"Think about it, Graeme. They should have been half asleep when we rushed the camp. They were alert and ready for us." Tristan ran his free hand through his sweat dampened hair. He stared into the distance for a moment, not seeing anything. "I'll find the traitor and deal with him personally. I swear I will." He paused for a moment. "Angus was right. The time has come to seek out the Legend."
Graeme stared incredulously at his friend. "You don't believe that tale, do you? That's all it is, you know--just a great deal of foolishness. You can't take it seriously."
"I'm very serious. Things are not going as they should. Come, there is much to be done." Tristan's long strides took him toward his wounded men. He would give what comfort he could.
Graeme watched Tristan walk away with the huge grey dog close by his side. What was the tale about the Legend? Ah, yes. His grandmother used to tell him the story when he was a small boy. The legend told of a young woman, from another place and time. She had dark hair, and eyes so pale they appeared the silvery color of the full moon. Her ability to come and go as she pleased would deny any man the right to say her nay. The tale claimed her to be a witch, one of the ancient wise ones, capable of using her magic to unite the highland clans and drive out the English. Her strange ways were sure to make many enemies, but her kindness, win her many more friends. The Legend promised to be the first of a special clan of women, with those who followed bearing a remarkable resemblance to her. Each, in turn, would use her own special kind of magic to guide the highland clans. Then, one day, Scotland would be free.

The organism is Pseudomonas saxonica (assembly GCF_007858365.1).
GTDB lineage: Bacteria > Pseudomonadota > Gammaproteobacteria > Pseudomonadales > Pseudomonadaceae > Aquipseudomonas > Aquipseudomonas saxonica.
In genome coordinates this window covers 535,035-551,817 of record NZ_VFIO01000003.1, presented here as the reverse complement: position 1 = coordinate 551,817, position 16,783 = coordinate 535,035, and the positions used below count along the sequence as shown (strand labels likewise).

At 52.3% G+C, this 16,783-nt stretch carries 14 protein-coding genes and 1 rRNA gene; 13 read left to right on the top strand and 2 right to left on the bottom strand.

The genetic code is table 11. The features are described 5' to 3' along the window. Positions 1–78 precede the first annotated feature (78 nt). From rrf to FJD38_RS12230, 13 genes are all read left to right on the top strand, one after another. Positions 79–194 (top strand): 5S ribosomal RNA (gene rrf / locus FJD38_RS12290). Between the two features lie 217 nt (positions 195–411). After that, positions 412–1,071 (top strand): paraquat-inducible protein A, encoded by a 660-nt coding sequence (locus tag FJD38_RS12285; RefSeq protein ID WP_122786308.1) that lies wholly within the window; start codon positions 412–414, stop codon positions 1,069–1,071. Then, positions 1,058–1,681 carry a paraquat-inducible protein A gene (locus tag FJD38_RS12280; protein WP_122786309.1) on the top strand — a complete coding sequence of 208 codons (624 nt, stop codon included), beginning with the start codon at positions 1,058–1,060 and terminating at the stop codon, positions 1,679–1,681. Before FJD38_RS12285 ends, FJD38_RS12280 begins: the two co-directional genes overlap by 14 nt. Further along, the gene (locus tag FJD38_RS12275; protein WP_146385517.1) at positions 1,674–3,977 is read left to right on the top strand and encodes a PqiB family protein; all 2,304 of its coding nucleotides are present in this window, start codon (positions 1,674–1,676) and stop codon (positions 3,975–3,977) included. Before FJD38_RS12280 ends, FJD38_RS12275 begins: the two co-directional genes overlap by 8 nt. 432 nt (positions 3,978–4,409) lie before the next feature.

The soldier scoffed at the tale. It was just as he'd told Tristan, nothing but a fanciful story to amuse and entertain. Graeme considered Tristan's last words before following him. Tristan was wrong. But, if he did seek 'the legend' and prove it true, Graeme would have to do something about it. Let Tristan do all the work. In the end, everything would be as it should.